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Inbreeding depression

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noun, plural: inbreeding depressions

The loss of vigour or the reduced biological fitness in a particular population due to inbreeding


Inbreeding pertains to the breeding between members of a population. In a small-sized population, it may result in inbreeding depression. Heterosis, the tendency of offspring to have superior qualities over those of the parents in terms of size, growth rate, yield, fertility and fecundity, is affected. There is a depression or recession of vigour or biological fitness caused by inbreeding. For instance, in humans, the mating of closely related individuals, such as between cousins, is discouraged because it could result in offspring acquiring alleles associated with certain genetic disorders and other health-related conditions. Over time, there would be more individuals that are homozygous for a particular trait and thereby more individuals tend to demonstrate recessive traits. Another example that prompts inbreeding depression is the self-pollination of certain plants.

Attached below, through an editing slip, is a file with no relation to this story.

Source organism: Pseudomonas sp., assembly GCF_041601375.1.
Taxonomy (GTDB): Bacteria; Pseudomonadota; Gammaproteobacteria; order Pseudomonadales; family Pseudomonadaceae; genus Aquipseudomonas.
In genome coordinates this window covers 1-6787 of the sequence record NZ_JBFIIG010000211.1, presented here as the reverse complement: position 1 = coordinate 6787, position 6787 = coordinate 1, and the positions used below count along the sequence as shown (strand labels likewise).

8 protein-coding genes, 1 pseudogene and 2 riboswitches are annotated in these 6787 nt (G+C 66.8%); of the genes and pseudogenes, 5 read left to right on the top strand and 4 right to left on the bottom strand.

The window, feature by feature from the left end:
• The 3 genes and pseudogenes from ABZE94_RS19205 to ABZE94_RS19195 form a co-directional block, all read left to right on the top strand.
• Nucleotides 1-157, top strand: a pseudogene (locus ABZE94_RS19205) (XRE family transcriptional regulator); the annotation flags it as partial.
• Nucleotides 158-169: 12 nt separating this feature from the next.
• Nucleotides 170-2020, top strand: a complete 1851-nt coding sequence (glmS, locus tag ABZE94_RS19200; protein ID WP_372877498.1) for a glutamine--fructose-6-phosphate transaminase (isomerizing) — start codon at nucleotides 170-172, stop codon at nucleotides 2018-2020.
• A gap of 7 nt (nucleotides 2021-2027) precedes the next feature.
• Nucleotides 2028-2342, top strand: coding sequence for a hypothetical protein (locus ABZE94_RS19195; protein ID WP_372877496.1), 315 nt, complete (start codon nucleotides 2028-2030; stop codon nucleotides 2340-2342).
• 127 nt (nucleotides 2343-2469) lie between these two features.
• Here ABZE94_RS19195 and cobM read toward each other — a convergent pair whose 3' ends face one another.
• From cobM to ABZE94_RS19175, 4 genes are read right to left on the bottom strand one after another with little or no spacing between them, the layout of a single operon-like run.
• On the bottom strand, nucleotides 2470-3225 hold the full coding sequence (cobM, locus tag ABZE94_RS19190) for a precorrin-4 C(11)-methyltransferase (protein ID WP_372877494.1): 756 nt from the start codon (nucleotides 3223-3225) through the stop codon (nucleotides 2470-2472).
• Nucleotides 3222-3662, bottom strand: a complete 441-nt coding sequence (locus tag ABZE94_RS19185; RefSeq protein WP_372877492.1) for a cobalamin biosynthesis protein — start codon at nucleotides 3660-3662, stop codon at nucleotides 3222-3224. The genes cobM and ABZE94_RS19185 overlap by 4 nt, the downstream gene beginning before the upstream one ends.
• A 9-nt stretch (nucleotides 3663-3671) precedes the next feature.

Inbreeding depression is averted when there is higher genetic variation. A large gene pool is essential as it implicates higher genetic diversity. When alleles are diverse, the chances of biological fitness and survival are also amplified. In contrast, a small gene pool indicates reduced chances of acquiring alleles essential to fitness and survival.


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